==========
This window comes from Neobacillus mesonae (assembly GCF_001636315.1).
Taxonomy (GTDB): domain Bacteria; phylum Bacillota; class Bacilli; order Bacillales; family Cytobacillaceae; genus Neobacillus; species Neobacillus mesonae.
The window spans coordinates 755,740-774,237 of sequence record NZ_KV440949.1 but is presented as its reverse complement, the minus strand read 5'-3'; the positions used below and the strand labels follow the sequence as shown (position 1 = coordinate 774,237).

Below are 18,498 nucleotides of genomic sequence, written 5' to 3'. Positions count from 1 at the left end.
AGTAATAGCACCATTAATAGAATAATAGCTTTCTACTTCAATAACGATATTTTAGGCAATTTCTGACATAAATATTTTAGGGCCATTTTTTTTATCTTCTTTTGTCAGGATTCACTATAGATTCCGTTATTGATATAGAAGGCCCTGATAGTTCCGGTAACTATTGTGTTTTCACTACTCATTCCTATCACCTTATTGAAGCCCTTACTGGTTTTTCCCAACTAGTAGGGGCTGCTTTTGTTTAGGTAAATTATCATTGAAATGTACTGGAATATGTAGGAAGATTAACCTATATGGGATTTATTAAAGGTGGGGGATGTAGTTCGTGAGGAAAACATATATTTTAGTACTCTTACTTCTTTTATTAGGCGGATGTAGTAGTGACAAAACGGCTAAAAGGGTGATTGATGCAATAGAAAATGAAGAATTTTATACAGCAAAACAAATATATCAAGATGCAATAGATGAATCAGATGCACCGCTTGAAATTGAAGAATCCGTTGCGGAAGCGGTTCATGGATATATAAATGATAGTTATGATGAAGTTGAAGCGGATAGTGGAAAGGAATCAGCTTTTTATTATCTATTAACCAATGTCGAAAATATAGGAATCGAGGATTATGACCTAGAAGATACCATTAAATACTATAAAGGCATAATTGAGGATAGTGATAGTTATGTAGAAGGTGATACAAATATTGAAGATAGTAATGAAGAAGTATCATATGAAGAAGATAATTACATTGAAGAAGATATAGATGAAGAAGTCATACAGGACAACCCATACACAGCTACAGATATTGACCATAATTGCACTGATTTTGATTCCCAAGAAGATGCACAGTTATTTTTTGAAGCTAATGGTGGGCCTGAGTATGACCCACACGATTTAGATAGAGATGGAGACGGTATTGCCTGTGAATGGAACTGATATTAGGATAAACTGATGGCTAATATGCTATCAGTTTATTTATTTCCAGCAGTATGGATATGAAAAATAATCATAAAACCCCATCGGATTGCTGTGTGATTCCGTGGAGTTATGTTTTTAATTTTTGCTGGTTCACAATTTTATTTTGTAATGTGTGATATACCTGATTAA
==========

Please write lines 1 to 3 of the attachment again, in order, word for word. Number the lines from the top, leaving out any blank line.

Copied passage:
This window comes from Neobacillus mesonae (assembly GCF_001636315.1).
Taxonomy (GTDB): domain Bacteria; phylum Bacillota; class Bacilli; order Bacillales; family Cytobacillaceae; genus Neobacillus; species Neobacillus mesonae.
The window spans coordinates 755,740-774,237 of sequence record NZ_KV440949.1 but is presented as its reverse complement, the minus strand read 5'-3'; the positions used below and the strand labels follow the sequence as shown (position 1 = coordinate 774,237).